‘Festival del Cuy’ – Or You Can Have Your Guinea Pig and Eat It Too
Did you have a pet guinea pig as a kid? I myself had a little black piggy called Beanie – pretty unimaginary name compared to my best friend’s guinea pigs. She obviously had a thing for herbs and spices and christened her rodent pets Thymian and Kümmel (German for Thyme and Caraway Seed).
That same friend is traveling through Peru this winter, which could get pretty interesting. Here’s why: the Festival del Cuy – the Peruvian Guinea Pig Appreciation Festival.
Starting in the mid 2000s, these festivities have been held annually in towns in the Andean Highlands. The largest festival is celebrated in the town of Huacho about two hours north of Lima.
During the festivities, people enter their pet guinea pigs into competitions: which piggy is the biggest and fattest? Which one can run the fastest? And most importantly: which guinea pig is the most fashionable?
Basically, the women go all The Devil Wears Prada on their pets and dress them up in miniature traditional outfits – anything from frilly dresses to ponchos and tiny sandals. The prize? Well, the winning piggy is spared from being cooked and eaten, unlike his furry comrades.
The festival looks like this:
Breeding like rabbits
Guinea pigs have been domesticated in South America for thousands of years. The advantages are. They take up far less room than other livestock, can be raised in an urban environment and fed on food scraps. Also: they breed fast. As in Usain-Bolt-fast; their pregnancy lasts about 2 months, which means they can give birth to up to 5 litters a year. They have an average of 3 babies, who themselves reach sexual maturity at around 3 to 5 weeks of age. After giving birth it only takes 6 to 48 hours until the female can become pregnant again. Talk about not having time for some post-pregnancy weight loss!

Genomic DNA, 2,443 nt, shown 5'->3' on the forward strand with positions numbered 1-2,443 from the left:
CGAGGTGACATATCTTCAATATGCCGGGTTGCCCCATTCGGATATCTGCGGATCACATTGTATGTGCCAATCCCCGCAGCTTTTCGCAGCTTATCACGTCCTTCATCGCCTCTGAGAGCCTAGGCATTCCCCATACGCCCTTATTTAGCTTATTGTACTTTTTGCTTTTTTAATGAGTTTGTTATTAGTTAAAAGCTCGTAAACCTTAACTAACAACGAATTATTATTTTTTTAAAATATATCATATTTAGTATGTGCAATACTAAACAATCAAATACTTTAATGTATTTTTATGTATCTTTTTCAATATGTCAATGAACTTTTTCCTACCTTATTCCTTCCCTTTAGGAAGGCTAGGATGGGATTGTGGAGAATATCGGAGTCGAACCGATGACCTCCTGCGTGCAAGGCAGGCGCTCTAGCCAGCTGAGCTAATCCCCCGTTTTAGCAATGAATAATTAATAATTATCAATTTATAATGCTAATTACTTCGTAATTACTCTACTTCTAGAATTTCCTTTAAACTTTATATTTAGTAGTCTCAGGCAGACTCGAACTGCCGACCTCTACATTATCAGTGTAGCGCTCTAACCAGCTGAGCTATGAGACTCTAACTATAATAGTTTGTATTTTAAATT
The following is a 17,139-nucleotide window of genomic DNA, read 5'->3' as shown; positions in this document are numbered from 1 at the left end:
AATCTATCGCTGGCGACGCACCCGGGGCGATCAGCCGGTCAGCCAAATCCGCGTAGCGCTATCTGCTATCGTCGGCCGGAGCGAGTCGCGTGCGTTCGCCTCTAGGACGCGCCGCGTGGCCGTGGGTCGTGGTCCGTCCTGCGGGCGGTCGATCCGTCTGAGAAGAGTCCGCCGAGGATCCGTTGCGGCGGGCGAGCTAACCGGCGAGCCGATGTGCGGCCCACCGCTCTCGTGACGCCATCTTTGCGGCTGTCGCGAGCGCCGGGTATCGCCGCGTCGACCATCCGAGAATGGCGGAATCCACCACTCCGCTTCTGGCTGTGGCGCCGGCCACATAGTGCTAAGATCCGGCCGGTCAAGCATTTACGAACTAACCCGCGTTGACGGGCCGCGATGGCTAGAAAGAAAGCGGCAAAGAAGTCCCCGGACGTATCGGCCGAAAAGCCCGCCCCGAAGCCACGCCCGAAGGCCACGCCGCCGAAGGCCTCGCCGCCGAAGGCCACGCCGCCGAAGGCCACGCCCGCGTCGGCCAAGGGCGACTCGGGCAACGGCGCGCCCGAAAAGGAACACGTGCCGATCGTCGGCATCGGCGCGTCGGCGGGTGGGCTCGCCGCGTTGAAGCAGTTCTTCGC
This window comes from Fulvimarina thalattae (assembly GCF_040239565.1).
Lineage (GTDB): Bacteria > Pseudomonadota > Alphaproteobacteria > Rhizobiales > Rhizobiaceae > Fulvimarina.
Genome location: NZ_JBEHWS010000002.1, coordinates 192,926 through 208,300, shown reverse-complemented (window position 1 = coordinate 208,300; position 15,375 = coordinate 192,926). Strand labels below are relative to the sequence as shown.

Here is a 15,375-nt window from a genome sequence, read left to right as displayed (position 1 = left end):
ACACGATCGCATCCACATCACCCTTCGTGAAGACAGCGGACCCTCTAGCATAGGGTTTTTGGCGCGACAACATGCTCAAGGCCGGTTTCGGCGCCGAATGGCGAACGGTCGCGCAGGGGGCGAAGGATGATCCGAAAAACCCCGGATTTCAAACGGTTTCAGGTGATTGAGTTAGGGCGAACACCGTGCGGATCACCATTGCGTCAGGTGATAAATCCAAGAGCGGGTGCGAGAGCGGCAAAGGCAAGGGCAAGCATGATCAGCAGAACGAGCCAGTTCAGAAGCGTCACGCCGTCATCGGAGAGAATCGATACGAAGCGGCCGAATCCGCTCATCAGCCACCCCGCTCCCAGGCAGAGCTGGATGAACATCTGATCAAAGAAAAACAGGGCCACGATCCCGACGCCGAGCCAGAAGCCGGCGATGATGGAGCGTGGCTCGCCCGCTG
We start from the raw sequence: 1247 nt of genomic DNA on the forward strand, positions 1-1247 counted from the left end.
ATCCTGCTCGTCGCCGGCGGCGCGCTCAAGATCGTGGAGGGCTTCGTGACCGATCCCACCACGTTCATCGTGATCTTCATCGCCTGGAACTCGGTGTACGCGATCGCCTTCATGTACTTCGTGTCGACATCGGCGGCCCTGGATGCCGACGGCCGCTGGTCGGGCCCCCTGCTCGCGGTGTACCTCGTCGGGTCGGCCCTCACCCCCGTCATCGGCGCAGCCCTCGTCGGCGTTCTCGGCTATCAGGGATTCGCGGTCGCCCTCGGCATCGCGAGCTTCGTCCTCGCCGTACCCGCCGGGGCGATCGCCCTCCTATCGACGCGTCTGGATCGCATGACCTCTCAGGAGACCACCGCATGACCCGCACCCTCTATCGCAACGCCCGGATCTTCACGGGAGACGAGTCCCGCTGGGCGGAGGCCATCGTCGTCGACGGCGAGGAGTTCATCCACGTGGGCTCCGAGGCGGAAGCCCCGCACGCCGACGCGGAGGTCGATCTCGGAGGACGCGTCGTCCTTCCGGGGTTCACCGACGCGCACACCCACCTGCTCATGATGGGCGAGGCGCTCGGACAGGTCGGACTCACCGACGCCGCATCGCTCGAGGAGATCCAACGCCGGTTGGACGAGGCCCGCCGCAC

Guinea pigs as food
But you see, a lot of guinea pigs equal a lot of meat. It is estimated that the 31 million people living in Peru eat around 65 million guinea pigs (approximately 16,500 tonnes) annually. Their meat is high in protein and low in cholesterol and fat. What’s one man’s pet is another man’s dinner.
The rodent ‘hairballs’ are also popular in traditional medical practices. Especially dark haired guinea pigs are supposed to have great spiritual healing powers.
Here’s how it ‘works’: rubbing a guinea pig over a sick person’s body while chanting prayers is supposed to absorb the patient’s energy. If the rodent is lucky it will then be examined alive. Not so lucky piggies are cut open and the intestines, blood and bones are analysed: They supposedly have information about the person’s illness in them.
You can look at one of these ceremonies here – beware, it is pretty graphic:
References “Guinea pig festival in Peru” telegraph.co.uk http://www.telegraph.co.uk/news/picturegalleries/howaboutthat/2439745/Guinea-pig-festival-in-Peru.html (24.10.2016) Kaushik “Unexpected Turn of Events at The Guinea Pig Festival” amusingplanet.com from 24.06.2010 http://www.amusingplanet.com/2010/06/unexpected-turn-of-events-at-guinea-pig.html (25.10.2016) Vasquez, Pedro Moreno “A Peruvian Expat Guides You Through the Experience of Peruvian Festivals” xpatnation.com from 25.05.2016 http://xpatnation.com/a-peruvian-expat-guides-you-through-the-experience-of-peruvian-festivals/ (25.10.2016) Vries, Lloyd “Peru Pushes Guinea Pigs As Food” cbsnews.com from 19.10.2004 http://www.cbsnews.com/news/peru-pushes-guinea-pigs-as-food/ (25.10.2016) “Countries in the world by population (2016)” worldometers.info http://www.worldometers.info/world-population/population-by-country/ (25.10.2016) “1. Halbjahr 2016: Fleischproduktion stagniert auf hohem Niveau“ dasstatis.de https://www.destatis.de/DE/ZahlenFakten/Wirtschaftsbereiche/LandForstwirtschaftFischerei/TiereundtierischeErzeugung/AktuellSchlachtungen.html (21.11.2016) Books and Magazines: Morales, Edmundo: The Guinea Pig: Healing, Food, and Ritual in the Andes. (1995), pp. 3, 101–112.